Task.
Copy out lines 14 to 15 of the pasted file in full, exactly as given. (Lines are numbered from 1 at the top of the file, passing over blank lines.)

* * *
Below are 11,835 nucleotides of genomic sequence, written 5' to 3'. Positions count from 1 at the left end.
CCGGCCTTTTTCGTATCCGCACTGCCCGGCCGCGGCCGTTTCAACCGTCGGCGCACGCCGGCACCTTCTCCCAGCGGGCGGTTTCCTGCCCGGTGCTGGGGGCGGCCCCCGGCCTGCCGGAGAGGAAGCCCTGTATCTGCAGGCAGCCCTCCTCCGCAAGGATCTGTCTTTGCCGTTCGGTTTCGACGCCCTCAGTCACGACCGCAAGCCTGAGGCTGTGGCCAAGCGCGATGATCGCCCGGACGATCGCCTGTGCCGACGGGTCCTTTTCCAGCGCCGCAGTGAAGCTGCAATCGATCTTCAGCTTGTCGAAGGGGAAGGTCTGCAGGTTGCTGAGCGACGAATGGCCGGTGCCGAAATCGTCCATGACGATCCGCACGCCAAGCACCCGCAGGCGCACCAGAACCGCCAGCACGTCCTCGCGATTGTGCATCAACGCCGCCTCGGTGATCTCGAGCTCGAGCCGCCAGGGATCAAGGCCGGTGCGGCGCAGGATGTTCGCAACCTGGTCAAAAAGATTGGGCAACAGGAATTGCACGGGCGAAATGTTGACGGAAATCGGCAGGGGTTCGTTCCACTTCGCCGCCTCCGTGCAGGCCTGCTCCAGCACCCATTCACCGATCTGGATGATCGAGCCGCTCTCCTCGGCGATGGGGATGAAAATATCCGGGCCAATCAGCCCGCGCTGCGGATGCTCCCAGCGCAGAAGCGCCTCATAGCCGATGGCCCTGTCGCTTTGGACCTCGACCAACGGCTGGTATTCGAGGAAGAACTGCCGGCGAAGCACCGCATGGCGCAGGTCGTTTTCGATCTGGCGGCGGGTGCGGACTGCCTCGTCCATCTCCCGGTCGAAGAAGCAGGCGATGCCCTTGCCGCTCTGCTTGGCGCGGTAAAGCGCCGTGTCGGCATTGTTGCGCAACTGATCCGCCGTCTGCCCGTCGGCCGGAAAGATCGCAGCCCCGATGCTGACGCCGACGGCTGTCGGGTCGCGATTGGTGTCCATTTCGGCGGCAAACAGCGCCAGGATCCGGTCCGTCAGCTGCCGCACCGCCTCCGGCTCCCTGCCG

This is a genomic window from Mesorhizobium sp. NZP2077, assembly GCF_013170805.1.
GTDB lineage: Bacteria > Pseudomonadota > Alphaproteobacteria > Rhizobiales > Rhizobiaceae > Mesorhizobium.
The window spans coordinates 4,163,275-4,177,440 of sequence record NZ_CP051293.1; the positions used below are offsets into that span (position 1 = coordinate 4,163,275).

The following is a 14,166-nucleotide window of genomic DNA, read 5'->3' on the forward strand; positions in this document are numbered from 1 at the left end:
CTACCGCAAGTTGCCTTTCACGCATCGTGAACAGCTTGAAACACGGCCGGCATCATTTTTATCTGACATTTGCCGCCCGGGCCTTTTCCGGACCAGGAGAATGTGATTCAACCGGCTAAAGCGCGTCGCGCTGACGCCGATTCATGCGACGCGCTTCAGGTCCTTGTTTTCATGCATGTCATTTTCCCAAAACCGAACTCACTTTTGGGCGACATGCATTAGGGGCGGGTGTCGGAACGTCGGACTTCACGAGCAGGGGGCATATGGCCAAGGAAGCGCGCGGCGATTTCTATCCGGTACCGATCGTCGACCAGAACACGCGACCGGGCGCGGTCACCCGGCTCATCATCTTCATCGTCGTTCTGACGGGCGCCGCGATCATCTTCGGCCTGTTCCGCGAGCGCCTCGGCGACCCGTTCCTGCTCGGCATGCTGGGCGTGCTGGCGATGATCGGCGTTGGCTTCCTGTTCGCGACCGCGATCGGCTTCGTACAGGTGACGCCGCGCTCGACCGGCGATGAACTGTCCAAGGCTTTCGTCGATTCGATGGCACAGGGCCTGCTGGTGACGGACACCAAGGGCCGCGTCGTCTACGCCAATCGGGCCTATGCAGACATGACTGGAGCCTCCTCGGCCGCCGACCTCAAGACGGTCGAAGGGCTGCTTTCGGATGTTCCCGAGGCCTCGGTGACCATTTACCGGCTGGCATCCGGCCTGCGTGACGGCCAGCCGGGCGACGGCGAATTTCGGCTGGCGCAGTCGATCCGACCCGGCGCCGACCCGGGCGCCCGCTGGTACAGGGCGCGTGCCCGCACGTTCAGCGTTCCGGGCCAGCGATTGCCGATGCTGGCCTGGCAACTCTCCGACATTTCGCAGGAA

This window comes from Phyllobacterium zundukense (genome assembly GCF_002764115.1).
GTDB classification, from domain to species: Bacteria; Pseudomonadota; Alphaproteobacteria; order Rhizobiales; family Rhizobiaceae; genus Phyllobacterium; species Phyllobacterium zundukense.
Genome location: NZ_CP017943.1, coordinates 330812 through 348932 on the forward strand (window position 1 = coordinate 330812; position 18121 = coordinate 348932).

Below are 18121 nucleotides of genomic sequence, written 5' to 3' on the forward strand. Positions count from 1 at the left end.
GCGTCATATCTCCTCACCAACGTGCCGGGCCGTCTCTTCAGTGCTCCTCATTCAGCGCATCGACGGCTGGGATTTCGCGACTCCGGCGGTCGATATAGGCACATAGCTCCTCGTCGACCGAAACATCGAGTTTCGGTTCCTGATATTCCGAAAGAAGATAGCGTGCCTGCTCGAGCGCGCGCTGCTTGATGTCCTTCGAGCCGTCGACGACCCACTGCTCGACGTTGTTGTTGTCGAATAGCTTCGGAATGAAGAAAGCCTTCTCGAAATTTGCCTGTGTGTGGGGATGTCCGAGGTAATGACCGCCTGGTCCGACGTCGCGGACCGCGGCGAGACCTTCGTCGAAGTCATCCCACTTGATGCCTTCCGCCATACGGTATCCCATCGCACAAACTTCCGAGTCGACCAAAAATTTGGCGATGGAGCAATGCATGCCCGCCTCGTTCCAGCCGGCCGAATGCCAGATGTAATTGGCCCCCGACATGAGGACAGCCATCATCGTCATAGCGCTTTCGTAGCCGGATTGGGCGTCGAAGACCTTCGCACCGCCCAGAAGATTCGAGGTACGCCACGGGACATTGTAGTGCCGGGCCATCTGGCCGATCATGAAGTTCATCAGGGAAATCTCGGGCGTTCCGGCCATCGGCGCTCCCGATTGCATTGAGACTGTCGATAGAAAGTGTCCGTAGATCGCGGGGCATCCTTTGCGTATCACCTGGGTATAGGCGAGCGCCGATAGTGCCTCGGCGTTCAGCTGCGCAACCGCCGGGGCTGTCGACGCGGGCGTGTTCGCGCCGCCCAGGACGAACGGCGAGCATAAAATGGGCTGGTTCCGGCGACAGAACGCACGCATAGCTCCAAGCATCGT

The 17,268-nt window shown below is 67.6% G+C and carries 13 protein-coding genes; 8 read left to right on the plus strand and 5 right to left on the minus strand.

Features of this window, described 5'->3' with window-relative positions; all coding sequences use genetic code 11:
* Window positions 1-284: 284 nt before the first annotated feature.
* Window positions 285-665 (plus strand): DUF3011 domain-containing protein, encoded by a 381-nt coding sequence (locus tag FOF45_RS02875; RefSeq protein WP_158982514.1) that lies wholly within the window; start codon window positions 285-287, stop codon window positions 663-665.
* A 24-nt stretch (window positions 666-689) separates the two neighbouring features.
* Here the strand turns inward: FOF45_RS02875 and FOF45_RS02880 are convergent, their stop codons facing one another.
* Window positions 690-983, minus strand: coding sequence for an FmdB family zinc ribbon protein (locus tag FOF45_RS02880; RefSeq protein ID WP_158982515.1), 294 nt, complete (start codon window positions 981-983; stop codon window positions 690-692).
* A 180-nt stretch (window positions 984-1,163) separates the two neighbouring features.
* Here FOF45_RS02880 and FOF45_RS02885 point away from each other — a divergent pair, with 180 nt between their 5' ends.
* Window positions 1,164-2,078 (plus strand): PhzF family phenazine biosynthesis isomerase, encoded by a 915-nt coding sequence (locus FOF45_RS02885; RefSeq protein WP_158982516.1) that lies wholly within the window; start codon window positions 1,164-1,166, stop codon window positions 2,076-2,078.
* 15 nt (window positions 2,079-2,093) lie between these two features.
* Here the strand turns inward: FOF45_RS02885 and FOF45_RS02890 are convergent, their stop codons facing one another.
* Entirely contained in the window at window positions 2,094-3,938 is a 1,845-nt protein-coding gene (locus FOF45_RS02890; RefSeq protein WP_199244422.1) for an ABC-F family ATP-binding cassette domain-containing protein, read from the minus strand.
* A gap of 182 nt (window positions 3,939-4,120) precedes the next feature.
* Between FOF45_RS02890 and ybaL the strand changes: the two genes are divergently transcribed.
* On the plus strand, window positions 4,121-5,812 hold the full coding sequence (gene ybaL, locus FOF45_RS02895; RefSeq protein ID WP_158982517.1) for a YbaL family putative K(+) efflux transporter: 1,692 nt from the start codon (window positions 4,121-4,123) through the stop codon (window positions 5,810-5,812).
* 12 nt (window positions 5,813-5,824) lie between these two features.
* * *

Features of this window, described 5'->3' with window-relative positions; all coding sequences use genetic code 11:
* Window positions 1-284: 284 nt before the first annotated feature.